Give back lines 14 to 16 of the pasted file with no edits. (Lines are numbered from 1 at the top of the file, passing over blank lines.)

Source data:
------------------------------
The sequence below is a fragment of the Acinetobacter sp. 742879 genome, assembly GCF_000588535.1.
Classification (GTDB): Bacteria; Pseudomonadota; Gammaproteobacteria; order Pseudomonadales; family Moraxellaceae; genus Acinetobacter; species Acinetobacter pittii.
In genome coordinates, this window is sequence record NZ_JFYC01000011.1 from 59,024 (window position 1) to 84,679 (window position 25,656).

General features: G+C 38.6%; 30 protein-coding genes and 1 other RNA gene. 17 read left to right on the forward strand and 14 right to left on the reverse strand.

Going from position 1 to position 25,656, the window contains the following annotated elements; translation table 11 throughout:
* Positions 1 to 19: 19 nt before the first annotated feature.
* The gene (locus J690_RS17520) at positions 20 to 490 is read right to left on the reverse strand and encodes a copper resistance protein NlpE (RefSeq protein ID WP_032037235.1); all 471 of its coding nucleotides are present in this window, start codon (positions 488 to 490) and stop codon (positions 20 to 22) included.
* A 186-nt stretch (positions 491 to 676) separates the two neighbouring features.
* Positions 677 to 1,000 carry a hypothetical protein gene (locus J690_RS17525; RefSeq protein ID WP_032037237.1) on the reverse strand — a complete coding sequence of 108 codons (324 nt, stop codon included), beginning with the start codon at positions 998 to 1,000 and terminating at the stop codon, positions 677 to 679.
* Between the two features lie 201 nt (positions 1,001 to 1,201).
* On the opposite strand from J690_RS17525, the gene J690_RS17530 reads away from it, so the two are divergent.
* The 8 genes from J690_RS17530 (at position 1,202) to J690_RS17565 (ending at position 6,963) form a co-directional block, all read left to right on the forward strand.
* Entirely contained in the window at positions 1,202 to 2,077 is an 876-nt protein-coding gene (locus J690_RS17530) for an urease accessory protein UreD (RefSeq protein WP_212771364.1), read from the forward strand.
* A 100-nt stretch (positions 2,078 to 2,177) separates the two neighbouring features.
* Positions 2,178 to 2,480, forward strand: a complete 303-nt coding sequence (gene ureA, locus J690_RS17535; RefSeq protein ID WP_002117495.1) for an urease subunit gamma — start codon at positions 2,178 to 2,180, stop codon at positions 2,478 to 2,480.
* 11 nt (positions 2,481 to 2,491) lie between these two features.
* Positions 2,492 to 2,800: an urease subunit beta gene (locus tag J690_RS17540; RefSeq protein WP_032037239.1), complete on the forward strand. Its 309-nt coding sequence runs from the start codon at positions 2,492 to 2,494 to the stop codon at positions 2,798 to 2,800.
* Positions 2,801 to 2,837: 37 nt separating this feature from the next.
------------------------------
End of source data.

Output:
* A 100-nt stretch (positions 2,078 to 2,177) separates the two neighbouring features.
* Positions 2,178 to 2,480, forward strand: a complete 303-nt coding sequence (gene ureA, locus J690_RS17535; RefSeq protein ID WP_002117495.1) for an urease subunit gamma — start codon at positions 2,178 to 2,180, stop codon at positions 2,478 to 2,480.
* 11 nt (positions 2,481 to 2,491) lie between these two features.